A decision on whether or not there will be a public inquiry into policing tactics used at Orgreave will be made by the end of October.
The announcement comes after members of the Orgreave Truth and Justice Campaign met with Home Secretary Amber Rudd.
Campaigners had earlier demonstrated outside parliament alongside Labour leader Jeremy Corbyn and shadow home secretary Andy Burnham, putting pressure on the Home Office to launch an inquiry into events.
Campaigners who want a public inquiry into the "brutality of policing" at the 1984 Orgreave miners' picket have staged a demonstration in London ahead of a meeting with Home Secretary Amber Rudd.
They were joined by Jeremy Corbyn, shadow home secretary Andy Burnham, and veteran Labour MP Dennis Skinner, who said an inquiry would reveal that "what we suspected at the time is true".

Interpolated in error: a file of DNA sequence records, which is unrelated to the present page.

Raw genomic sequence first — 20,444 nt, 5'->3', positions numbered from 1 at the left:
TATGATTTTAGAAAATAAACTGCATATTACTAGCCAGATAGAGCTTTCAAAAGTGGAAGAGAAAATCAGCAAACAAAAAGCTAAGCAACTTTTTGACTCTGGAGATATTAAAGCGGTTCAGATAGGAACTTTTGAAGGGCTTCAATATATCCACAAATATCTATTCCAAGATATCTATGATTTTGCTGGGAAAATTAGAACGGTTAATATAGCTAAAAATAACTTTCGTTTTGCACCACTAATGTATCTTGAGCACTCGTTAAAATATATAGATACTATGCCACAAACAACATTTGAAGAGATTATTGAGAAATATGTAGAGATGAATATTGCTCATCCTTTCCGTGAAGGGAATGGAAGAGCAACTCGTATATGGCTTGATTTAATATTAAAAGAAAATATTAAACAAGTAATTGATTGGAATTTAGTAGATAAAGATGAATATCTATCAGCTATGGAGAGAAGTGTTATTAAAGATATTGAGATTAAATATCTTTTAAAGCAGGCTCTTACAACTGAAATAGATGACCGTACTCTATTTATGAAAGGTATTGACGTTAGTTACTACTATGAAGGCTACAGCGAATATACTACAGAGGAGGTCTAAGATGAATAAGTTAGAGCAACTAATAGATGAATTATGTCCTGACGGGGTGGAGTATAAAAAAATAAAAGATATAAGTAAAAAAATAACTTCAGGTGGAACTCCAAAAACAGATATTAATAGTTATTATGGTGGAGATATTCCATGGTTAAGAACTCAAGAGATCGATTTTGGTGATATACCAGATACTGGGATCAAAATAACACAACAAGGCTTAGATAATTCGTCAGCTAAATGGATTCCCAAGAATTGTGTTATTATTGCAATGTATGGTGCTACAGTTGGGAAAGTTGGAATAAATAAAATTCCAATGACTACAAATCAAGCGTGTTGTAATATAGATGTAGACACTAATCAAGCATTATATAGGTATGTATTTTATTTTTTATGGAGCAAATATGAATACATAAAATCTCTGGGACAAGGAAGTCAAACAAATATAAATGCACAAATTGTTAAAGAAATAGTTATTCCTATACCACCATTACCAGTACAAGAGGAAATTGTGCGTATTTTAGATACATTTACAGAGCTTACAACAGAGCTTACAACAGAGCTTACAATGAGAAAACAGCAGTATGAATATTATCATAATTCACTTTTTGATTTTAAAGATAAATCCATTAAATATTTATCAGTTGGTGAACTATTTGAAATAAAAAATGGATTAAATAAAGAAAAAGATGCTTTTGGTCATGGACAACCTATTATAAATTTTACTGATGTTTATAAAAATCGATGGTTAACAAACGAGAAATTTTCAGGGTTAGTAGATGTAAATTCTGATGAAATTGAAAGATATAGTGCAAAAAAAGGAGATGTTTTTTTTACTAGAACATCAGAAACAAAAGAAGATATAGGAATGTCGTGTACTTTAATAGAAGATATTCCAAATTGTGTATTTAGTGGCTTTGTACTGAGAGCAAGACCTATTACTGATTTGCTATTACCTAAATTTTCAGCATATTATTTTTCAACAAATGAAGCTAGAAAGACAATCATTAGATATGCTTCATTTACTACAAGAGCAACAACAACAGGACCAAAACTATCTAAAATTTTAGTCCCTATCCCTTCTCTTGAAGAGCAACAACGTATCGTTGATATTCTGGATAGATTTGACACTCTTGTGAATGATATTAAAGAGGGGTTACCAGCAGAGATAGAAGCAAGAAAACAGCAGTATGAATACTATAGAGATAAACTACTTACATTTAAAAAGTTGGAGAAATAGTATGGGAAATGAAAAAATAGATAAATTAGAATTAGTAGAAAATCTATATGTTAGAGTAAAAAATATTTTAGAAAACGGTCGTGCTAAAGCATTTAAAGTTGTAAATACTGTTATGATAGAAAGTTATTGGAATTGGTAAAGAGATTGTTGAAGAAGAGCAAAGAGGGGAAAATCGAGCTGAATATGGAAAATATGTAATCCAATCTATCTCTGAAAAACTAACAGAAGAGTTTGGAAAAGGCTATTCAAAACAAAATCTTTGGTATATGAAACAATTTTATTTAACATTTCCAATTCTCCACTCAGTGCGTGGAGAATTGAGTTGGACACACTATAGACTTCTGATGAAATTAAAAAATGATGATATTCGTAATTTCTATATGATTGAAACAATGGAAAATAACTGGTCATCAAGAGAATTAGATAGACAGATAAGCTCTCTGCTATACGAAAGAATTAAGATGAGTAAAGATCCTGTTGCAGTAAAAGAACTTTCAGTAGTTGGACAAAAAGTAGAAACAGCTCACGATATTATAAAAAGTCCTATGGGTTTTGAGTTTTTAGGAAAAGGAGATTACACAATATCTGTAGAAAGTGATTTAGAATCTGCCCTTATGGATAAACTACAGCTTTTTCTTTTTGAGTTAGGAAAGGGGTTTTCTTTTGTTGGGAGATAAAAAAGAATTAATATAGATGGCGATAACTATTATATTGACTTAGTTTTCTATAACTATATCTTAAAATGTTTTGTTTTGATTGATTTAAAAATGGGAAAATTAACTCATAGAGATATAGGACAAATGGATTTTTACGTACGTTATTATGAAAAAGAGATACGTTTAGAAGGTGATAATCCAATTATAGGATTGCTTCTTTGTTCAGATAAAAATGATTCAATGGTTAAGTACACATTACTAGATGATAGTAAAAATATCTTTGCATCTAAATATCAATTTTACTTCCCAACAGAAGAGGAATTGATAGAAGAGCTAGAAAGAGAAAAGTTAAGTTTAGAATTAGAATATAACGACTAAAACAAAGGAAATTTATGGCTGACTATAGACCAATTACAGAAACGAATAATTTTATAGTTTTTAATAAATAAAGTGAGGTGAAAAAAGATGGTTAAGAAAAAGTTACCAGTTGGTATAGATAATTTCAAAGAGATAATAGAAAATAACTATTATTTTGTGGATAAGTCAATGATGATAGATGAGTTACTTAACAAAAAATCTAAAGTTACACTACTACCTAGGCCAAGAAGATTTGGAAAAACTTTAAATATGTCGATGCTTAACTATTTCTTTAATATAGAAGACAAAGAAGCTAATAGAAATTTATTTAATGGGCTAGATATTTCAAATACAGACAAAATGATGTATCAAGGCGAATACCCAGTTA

A spokesman for the Orgreave Truth and Justice Campaign (OTJC) said they hope meeting Rudd would "reinforce the case for a public inquiry into the brutality of the policing of pickets".
Margaret Aspinall, whose son died at Hillsborough, said: "If the truth about Orgreave had come out right away I don't believe Hillsborough would have happened."
South Yorkshire Police has voluntarily referred itself to the Independent Police Complaints Commission (IPCC) following media reports about the way the force handled the 1984-85 miners' strike in Orgreave.
The force, which said it will cooperate fully with the IPCC, said it anticipates that the body "may take some time to consider fully whether any investigation is required and if so any terms of reference."